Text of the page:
This article is part of the Leaders of Social & Political Change series from the Fall 2012 issue of Americas Quarterly. View the full special section.
In 1962, the Ford Foundation quietly began work in the Southern Cone. At the time, the predominant economic model in the region, import substitution industrialization, was struggling to keep up with the expanding demands for political and economic development. Tensions were surfacing from the unmet social demands of unions, farmers’ groups and the middle classes. The years of economic growth, the U.S.-initiated Alliance for Progress and broader access to education had sparked many of these new groups—and with them, competing interests and needs.
The social and political turmoil resulting from military coups across the region—from Brazil in the mid-1960s to Uruguay, Argentina and Chile in the first half of the 1970s—curtailed freedom of thought and research in the social sciences. The rebirth of social science and the return of scholars to those countries coincided with the return of greater political space and activity—and eventually, of democracy.
In the Southern Cone (Argentina, Brazil, Chile, Paraguay, and Uruguay), the field of social sciences really started to take root in the late 1950s and accelerated in the early 1960s. In large part, this was due to the development of national universities such as the Universidad de la República in Uruguay, La Universidad Nacional in Buenos Aires, Argentina, and the Universidad de Chile, in Santiago, Chile. International agencies also played a role, such as the United Nations Economic Commission for Latin America and the Caribbean (ECLAC), the Latin American and Caribbean Institute for Economic and Social Planning (ILPES) under the auspices of ECLAC, and the Facultad Latinoamericana de Ciencias Sociales (FLACSO), founded in the late 1950s. By the second half of the 1960s, FLACSO had already become an important touchstone for social science in the region through the work of Alain Touraine and José Medina Echeverría at ILPES and ECLAC.
The work of other intellectuals also began to assume regional and international prominence, shaping the research and political discussions of the time. Of note was the work of Aldo Solari in Uruguay and of Torcuato and Guido di Tella, Gino Germani, and others in Argentina. It was at this time that a young Brazilian sociologist, Fernando Henrique Cardoso, made his appearance in Santiago as a young professor in exile after the coup in Brazil.
It was in the post-coup environments in the Southern Cone, as military governments tried to snuff out independent thought by intervening in universities and shuttering independent research centers, that international agencies such as the Ford Foundation proved crucial.
As soldiers attacked labor unions, arrested and tortured suspected adversaries, closed down or censored independent media, and clamped down on academic institutions, NGOs and research programs stayed open and continued their projects under the protection of international agencies. Ford’s financial support and moral backing is where the foundation truly made its mark. We all learned in that era to look respectfully at this institution that bet on preserving the ability of social scientists to think.
It was through these laboratories of social and political research (as much within the institutions as in the streets outside) that people like Guillermo O’Donnell began to understand the emergence of the bureaucratic authoritarian state and its context. Others began to consider the interrelations of the demographic explosion, the inability of economies to adapt to rising expectations, and the need to develop a more scientific approach to population studies—such as a comparative research project that brought together eight academic centers and was supported by the Ford Foundation, among others. The contributions of the Ford Foundation, the Swedish International Development Cooperation Agency and others, such as the development agencies in the Netherlands and Germany, cannot be understated.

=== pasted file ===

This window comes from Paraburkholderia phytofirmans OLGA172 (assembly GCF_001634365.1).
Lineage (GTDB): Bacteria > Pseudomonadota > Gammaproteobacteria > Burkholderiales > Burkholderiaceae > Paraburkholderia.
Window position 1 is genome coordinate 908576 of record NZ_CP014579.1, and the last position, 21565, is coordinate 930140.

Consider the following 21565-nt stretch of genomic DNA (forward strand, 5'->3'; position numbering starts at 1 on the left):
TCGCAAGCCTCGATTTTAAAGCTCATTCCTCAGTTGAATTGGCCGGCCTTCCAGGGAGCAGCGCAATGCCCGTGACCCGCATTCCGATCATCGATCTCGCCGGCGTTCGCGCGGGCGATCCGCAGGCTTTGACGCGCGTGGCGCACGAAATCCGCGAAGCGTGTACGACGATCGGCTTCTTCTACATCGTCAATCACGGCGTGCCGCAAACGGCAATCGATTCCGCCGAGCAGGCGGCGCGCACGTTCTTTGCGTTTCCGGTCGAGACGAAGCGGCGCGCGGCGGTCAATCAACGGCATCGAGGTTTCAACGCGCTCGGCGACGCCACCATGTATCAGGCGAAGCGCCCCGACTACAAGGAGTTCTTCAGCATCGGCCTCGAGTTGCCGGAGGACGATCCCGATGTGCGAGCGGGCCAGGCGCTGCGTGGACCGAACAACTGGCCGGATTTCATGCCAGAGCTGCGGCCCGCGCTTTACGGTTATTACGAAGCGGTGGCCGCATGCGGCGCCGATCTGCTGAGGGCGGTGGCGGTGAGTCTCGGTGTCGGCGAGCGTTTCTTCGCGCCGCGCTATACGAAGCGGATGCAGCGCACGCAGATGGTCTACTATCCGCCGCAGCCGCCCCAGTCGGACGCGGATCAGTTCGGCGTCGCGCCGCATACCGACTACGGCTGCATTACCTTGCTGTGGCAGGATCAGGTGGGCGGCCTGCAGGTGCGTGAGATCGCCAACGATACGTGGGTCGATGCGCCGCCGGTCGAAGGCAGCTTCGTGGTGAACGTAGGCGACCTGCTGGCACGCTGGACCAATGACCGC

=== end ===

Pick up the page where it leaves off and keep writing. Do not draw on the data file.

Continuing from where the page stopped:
The local groups that cropped up and supported these efforts provided the essential local momentum. These include the Corporación de Estudios para Latinoamérica (CIEPLAN) in Chile, the Instituto Torcuato di Tella in Argentina, the Fundação Getúlio Vargas in Brazil, and the Centro Brasileiro de Análise e Planejamento (CEBRAP), which Cardoso expanded upon returning to São Paulo. Ford’s support also allowed FLACSO to establish its headquarters in Buenos Aires and open offices in Brazil, Ecuador and Mexico.
The flame of independent thought was kept alive by international visionaries and organizations like the Ford Foundation. They understood that to cultivate a fully developed democratic system, there must be space and capacity to analyze, reflect and understand societies and the world around them. It was that space and those opportunities that allowed democratic thinkers and eventual leaders of the democratic movement to survive and flourish— individuals such as Guillermo O’Donnell, Fernando Henrique Cardoso, Juan Carlos Portantiero, Enzo Faletto, Julio Cotler, José Matos Mar, Orlando Fals Borda, Alejandro Foxley, Oscar Muñoz, Ricardo French-Davis, and others.
Fifty years later, the tasks are different, as are the challenges facing a Latin America that is emerging strongly from the global crisis yet still hampered by inequality and exclusion. This Latin America has greater confidence in its potential and a large middle class with new demands of its own.
Today, the Ford Foundation and many others continue the work they set out to do five decades ago, supporting spaces and institutions so that social scientists can continue understanding and contributing to their respective countries. What we have achieved in this part of the Southern Cone is a result of the work of many—especially those that made it possible for thought, in spite of the circumstances, to continue to forge new paths.